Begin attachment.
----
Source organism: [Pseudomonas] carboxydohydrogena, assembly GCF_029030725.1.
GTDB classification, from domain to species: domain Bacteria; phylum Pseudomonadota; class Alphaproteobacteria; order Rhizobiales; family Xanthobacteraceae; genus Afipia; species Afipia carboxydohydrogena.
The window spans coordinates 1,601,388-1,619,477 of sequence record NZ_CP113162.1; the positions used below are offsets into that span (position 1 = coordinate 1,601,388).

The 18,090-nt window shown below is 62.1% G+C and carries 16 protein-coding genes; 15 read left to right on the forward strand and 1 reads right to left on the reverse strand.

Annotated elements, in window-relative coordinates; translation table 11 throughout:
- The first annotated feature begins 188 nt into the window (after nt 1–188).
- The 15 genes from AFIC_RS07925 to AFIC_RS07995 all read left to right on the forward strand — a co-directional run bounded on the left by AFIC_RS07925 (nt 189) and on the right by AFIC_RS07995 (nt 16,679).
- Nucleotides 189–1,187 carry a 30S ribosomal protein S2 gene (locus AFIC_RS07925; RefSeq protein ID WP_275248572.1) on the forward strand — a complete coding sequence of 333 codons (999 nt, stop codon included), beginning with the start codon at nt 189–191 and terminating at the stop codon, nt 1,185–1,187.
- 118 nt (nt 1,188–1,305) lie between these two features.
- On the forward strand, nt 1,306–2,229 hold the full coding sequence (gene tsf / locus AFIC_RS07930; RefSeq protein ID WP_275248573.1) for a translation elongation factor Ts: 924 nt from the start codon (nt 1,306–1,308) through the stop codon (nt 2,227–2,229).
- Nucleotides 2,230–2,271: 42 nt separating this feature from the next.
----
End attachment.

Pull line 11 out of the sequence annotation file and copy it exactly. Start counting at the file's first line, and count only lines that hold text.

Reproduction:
- Nucleotides 2,230–2,271: 42 nt separating this feature from the next.